Tonnerre Lombard

Archive for October, 2007

Patents threaten 802.11n standard

Wednesday, October 3rd, 2007

According to an article on, the new 802.11n standard is threatened right after it was released – by patents. This is a rough translation:

Even though pre 802.11n products are already on the market, the coming standard is in danger. While suppliers already offer wireless equipment based on a draft of the 802.11n standard, this next
generation of Wi-Fi technology could eventually fail. The cause? Patents.

The standard that has already been under development for a long time is in danger. The long expected and promising 802.11n could eventually fail to come into existence. This despite the fact that nearly all suppliers of network equipment have already started offering 802.11n products. These Wi-Fi products are based on a first version of the coming standard.

As it turns out now an Australian organisation, the Commonwealth Scientific and Industrial Research Organization (CSIRO) has patents on 802.11n. The patent involved refer to technology for backward compatibility with the present Wi-Fi-standards 802.11g and 802.11a.

CSIRO refuses however to refrain from legal claims. The latter is a normal condition in the development of a standard by the IEEE (Institute of Electrical and Electronics Engineers). The 802.11n working party of the IEEE is now having an emergency meeting.

CSIRO is not willing, despite earlier requests  of the IEEE, to submit a Letter of Assurance in which it  promises not to start legal procedures against parties ratifying the coming standard. Such a declaration is a requisite and for this reason the standards organisation cannot ratify 802.11n now.  Furthermore present suppliers of 802.11n draft equipment would also commit an infringement of the law.

Big crash in the financial market in 2008 due to patents?

Wednesday, October 3rd, 2007

Some experts are expecting a major financial crash in the world due to a breakdown of three main pillars of the world financial system: consumer debts, mortgages, and patents.

According to an article by Pieter Hintjens (President of FFII), a lot of banks have given out moneys for patent portfolios based on the assumption that there is a value associated with these patents. These values however are not based on any facts but on pure marketing: something that could be done with the patent. Experts have never liked this idea, which is also the reason why we don’t have the often-called-for patent insurance yet: because insurance agencies rejected patents as uninsurable.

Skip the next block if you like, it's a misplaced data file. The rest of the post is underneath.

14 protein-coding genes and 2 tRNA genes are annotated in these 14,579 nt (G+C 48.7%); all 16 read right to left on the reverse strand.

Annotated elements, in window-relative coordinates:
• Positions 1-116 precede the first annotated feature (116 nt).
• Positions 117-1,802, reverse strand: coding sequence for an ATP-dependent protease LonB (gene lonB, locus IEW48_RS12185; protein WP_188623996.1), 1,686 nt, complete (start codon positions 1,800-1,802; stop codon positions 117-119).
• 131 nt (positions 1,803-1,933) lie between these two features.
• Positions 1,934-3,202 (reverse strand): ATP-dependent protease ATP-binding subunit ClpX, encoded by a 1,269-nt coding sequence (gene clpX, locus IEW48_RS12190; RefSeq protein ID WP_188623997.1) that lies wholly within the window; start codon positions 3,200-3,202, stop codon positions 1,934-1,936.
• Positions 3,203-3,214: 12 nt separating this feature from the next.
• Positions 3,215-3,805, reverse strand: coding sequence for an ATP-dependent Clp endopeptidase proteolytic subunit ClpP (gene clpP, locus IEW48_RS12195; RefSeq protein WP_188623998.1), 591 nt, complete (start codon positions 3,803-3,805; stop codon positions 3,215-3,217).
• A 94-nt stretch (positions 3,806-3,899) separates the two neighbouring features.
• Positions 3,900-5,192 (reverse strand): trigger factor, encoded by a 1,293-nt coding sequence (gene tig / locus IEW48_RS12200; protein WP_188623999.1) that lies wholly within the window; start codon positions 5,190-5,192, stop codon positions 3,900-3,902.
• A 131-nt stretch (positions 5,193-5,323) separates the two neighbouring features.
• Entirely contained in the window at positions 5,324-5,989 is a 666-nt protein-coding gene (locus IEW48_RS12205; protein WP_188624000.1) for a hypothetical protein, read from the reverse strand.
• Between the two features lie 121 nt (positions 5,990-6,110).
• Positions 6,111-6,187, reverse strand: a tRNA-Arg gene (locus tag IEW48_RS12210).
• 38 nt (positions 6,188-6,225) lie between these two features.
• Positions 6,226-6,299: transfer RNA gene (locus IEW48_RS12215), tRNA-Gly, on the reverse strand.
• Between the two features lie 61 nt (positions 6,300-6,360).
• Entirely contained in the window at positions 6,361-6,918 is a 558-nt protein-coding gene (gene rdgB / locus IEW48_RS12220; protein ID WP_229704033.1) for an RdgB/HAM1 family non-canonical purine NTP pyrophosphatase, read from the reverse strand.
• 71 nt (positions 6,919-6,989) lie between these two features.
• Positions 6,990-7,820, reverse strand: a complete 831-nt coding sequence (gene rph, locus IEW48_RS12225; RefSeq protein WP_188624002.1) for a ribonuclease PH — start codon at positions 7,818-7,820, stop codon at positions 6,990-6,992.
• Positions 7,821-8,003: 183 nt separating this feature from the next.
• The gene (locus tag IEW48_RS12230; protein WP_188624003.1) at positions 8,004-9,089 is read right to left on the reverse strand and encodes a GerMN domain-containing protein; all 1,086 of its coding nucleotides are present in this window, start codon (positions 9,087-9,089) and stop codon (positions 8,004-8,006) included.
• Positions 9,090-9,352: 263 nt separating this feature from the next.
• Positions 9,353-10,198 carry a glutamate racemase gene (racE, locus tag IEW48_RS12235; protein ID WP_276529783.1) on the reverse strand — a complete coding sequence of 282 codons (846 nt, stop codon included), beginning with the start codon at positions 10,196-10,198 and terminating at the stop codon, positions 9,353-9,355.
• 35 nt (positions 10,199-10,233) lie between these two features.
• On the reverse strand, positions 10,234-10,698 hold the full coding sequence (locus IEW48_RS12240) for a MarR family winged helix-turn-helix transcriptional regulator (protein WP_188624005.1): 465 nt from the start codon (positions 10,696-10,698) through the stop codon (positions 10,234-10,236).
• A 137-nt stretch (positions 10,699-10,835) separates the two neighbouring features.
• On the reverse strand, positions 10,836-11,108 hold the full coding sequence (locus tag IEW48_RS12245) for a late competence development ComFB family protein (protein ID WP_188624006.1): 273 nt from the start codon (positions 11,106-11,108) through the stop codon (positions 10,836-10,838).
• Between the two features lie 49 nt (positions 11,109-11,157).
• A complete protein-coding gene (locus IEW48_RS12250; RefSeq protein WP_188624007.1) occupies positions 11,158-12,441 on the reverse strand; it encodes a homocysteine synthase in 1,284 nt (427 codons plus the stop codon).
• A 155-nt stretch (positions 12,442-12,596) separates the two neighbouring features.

Nevertheless, banks tended and still tend to give out their money freely to companies and other entities that have nothing else to offer as collateral than a patent portfolio. However, starting from January 1st, 2008, banks have to report their risks imposed by intangibles due to the new Basel II regulations which come into force. At this point, fear coming up is to be expected, and the crisis of the financial market, which is already fueled by the burst of the housing bubble, is going to rise even further.

The Internet without Net Neutrality

Monday, October 1st, 2007

An illustration of the Internet without net neutralityFredy Künzler has found a nice illustration of why Net Neutrality is such an important aspect. This drawing shows what network access would be like if the marketing departments had the final word.

The search engine providers express their opinions on Censorship

Monday, October 1st, 2007

Questioned about privacy laws and censorship, search engine providers can indeed give out weird messages. This became clear after an inquiry to Google, Microsoft and Yahoo about their search politics relating to China. All of these search engine providers have separate search engines for display and use in China which respect the local legal framework. However, this framework demands both censorship and reports on who searched what. People searching for keywords such as «democracy» are to be turned in by the search engine provider.


Inquired about China, Google hands out a lenghty document typed up personally which explains that business pressure demands Google to operate in China. However, Google would not be allowed in China unless they implement the legal framework. The situation is called unsatisfactory, and a solution is said to be seeked but has to take place on an international, political level.

Also, Google says that the request to turn in people searching for certain keywords is not binding, and thus Google does not implement it.


Yahoo chose not to respond at all to inquiries related to China.


Questioned about China, Microsoft returned a prepared letter endorsing censorship as a perfect tool to keeping undesirable content away from the users. According to Microsoft, one should also look at the positive side of censorship. However, just like Google, Microsoft does not turn in users based on search requests.


It appears that Google is the only company which really has some kind of sense of corporate responsibility on the subject of censorship. It is however a fact that Google still plays with the dragons in this game, and hopefully Google will participate in any effort to clear up this issue in the future. The most unacceptable answer was probably that of Microsoft. Censorship is not acceptable under any circumstances, especially since it is not appropriate for any enterprise to decide on what a customer is willing to look at or not, for whatever reasons.